Rimpa is one of the major schools of Japanese painting and applied arts. It also refers to a group of Japanese artists who established a highly decorative style of paintings, ceramics, textiles and lacquerware from the Edo Period to the modern times. This year marks the 400th anniversary of the school since Hon’ami Koetsu (1558-1637), one of its founders, set up in 1615 Koetsu Art Village, a community of craftsmen, in Takagamine, north of Kyoto.
Rimpa has a long history but the term was created by someone affiliated with art history in the early 20th century. The term, also spelled “Rinpa,” derived from the name of Ogata Korin (1658-1716), a renowned Japanese decorator and painter. “Pa” means “a school.” Korin applied his bold and decorative designs for not only large folding screens but also kimono textiles, lacquerware, ceramics and paper fans.
Unlike other schools of Japanese painting, Rimpa is not based on an apprentice system. The style was not passed on from masters to pupils. Instead, the artists personally took the predecessors as a model and followed their artistic styles. The fine example of this is the folding screen painting of the Wind God and Thunder God. It is a masterpiece of Tawaraya Sotatsu who is also regarded as the founder of Rimpa. The painting, a National Treasure, was copied by Ogata Korin. Then, Sakai Hoitsu (1761-1829) copied the painting by Korin, not the original one by Sotatsu.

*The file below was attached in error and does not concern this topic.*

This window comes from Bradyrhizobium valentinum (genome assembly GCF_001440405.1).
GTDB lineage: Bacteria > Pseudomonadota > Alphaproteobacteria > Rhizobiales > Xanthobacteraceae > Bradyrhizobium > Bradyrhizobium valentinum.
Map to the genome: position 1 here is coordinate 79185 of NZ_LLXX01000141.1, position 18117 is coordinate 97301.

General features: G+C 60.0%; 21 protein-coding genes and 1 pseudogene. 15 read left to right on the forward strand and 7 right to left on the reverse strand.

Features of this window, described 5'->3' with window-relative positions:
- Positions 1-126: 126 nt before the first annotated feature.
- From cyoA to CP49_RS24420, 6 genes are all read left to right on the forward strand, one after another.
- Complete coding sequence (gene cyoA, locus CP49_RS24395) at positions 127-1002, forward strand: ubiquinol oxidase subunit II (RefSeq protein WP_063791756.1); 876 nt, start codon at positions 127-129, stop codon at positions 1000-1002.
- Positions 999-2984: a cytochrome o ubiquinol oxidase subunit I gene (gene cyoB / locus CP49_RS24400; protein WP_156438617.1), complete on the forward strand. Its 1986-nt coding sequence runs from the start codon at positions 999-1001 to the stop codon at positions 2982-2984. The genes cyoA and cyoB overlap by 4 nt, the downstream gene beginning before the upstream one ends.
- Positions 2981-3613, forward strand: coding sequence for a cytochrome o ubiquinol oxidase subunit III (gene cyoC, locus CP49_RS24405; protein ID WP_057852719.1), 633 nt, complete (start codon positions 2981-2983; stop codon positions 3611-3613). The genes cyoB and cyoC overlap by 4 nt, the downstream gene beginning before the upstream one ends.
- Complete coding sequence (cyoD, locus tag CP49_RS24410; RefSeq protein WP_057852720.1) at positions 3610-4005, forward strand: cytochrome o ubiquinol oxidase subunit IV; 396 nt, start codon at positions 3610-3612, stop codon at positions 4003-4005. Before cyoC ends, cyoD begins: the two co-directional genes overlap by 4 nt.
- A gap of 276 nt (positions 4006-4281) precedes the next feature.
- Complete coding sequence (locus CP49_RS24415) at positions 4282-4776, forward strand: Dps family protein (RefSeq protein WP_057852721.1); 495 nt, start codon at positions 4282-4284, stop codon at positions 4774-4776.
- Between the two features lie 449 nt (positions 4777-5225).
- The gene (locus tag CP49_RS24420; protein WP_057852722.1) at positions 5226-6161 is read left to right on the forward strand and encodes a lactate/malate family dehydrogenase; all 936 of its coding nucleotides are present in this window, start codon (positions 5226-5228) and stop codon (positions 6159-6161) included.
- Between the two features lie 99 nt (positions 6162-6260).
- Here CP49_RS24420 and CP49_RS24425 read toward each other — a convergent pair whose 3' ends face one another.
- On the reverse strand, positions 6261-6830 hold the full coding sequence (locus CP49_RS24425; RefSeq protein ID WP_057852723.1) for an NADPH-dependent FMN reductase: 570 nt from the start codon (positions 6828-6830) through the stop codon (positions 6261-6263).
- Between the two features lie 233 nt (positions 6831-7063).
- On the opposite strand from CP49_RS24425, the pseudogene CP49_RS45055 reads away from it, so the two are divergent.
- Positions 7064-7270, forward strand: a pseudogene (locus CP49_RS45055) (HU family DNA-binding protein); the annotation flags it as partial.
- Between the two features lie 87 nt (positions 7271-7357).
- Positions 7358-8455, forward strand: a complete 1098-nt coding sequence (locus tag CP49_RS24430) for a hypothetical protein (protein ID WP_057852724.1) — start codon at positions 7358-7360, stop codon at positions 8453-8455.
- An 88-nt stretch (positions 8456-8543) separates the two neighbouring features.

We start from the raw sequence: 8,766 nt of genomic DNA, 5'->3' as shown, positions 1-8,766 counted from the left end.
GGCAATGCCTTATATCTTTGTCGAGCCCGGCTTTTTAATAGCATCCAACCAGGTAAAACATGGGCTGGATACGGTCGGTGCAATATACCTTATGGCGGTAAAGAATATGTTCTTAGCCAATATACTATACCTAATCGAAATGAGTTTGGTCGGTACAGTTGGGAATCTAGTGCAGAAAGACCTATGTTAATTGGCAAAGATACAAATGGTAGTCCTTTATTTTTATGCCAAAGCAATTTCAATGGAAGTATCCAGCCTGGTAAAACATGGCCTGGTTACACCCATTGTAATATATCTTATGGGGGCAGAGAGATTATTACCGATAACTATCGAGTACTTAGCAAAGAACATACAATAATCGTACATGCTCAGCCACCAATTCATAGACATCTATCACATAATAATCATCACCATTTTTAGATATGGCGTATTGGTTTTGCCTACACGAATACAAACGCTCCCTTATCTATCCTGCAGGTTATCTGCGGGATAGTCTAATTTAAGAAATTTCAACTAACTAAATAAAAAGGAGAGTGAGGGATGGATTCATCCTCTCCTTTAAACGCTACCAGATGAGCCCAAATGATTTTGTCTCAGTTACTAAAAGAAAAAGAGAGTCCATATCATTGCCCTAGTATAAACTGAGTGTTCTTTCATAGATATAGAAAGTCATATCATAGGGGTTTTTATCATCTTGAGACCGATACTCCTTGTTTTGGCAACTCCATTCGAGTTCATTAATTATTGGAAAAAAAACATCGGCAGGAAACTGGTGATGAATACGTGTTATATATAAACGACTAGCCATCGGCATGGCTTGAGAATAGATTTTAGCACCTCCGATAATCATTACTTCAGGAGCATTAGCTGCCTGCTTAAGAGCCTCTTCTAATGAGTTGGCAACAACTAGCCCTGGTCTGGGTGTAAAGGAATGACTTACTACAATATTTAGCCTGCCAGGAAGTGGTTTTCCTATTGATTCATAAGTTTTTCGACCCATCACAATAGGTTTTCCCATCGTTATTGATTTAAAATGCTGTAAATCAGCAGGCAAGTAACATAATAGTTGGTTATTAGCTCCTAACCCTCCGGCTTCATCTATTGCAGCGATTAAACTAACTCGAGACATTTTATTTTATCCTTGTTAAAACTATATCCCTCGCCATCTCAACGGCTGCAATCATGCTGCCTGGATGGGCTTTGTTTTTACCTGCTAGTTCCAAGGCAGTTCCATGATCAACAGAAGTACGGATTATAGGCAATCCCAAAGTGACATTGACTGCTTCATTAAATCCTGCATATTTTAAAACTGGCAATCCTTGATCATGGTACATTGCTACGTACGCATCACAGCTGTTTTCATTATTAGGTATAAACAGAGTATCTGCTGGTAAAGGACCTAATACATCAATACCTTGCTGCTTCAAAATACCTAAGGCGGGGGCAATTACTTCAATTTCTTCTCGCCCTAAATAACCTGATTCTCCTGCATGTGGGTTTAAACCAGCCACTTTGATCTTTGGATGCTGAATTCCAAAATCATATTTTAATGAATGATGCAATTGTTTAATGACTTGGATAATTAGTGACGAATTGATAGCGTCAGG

Works of the Rimpa artists are varied, but there are some characteristics. They include bold picture compositions, the use of gold and silver leaves in the background, repetitions of paper stencil patterns and a shading technique of forming layers of partially dried pigments.
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